Multiple Barriers Can Hinder Rural Broadband Deployment

Technology, funding, demographics, and business risks create hurdles to expansion

Multiple Barriers Can Hinder Rural Broadband Deployment

Research indicates that people living in rural areas struggle to obtain broadband connections mainly because of the low density of housing. Fewer people living in a community, especially over large swaths of land, translates into higher costs to build and maintain the most common broadband technologies.

In this white paper, Doug Dawson, president of CCG Consulting, a telecommunications consulting firm that works with rural communities and providers, describes the providers serving the rural broadband market, the challenges they face, and how high-speed networks are funded in rural areas. He also explores federal and state efforts to support rural broadband expansion, including funding, programs, and legislation that help defray the costs associated with deployment.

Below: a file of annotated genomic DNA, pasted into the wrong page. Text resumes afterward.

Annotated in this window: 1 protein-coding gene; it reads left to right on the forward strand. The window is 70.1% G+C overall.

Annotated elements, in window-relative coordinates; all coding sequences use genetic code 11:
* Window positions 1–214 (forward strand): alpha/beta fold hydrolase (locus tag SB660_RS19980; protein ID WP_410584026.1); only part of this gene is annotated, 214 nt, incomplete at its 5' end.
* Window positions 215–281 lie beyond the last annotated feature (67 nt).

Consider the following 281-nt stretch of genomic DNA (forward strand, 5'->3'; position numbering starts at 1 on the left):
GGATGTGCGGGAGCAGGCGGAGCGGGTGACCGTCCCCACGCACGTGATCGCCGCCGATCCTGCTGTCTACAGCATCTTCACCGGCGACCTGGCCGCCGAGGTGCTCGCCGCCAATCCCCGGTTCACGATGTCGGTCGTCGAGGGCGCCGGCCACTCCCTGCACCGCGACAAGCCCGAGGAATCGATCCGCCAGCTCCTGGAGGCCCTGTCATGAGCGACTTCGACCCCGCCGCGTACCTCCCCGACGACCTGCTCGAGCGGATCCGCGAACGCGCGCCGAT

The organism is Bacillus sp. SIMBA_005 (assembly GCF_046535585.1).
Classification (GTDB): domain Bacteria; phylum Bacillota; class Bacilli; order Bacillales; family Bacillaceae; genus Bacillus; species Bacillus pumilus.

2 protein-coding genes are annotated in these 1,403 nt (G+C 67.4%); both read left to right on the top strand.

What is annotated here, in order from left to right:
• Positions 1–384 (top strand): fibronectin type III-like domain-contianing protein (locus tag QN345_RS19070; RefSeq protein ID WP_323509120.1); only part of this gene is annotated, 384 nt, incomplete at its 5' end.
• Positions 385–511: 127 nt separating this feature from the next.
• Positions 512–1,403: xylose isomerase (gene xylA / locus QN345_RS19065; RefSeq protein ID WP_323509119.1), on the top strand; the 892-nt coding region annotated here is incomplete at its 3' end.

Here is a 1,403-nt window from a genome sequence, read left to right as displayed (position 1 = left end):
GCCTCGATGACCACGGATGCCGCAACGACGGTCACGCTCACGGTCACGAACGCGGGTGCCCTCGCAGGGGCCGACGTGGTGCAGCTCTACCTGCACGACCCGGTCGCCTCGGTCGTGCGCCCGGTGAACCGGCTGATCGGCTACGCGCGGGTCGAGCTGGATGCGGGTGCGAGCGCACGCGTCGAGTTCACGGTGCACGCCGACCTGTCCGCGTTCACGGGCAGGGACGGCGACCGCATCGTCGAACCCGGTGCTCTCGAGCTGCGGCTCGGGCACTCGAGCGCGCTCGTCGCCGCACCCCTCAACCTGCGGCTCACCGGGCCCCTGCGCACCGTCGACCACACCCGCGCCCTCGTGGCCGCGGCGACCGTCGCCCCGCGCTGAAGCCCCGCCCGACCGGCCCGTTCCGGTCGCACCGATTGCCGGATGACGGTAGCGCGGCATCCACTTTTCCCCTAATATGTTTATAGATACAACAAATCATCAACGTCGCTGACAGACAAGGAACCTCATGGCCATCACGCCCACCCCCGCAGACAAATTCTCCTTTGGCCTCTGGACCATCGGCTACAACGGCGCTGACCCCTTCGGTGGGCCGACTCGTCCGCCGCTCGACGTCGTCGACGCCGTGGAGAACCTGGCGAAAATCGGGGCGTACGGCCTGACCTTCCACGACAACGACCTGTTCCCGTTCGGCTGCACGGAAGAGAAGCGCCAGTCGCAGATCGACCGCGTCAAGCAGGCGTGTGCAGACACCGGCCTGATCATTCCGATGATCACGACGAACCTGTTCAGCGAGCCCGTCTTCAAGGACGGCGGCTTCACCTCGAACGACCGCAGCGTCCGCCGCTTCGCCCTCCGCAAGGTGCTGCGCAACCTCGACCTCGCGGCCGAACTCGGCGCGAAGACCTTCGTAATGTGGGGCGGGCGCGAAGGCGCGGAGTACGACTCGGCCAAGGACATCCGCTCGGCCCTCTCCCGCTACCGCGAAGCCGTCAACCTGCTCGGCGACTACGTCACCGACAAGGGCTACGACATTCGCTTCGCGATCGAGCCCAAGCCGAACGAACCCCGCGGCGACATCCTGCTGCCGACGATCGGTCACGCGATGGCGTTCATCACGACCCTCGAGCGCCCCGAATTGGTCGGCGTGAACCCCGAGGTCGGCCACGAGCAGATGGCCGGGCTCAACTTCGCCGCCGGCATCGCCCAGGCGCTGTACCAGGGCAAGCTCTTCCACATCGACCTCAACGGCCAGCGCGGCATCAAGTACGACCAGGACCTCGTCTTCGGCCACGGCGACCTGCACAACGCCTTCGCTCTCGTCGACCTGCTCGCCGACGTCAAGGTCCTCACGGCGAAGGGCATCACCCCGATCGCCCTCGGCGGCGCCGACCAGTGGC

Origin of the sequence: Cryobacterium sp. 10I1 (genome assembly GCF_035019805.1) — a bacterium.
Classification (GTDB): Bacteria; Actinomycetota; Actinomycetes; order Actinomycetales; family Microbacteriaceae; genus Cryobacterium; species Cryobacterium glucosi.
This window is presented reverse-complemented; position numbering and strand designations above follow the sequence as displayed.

For more information about rural broadband, please see this Q&A with Doug Dawson.

The sun sets behind a rural farm in Adamstown, MD on September 28, 2018.
The sun sets behind a rural farm in Adamstown, MD on September 28, 2018.
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A Primer on Rural Broadband Deployment

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More than 18 million Americans lack access to high-speed internet, many of them in rural areas where homes and businesses are spread far apart.

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Resources for federal, state, and local decision-makers

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Data-driven policymaking is not just a tool for finding new solutions for emerging challenges, it makes government more effective and better able to serve the public interest.

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Data-driven policymaking is not just a tool for finding new solutions for difficult challenges. When states serve their traditional role as laboratories of innovation, they increase the American people’s confidence that the government they choose—no matter the size—can be effective, responsive, and in the public interest.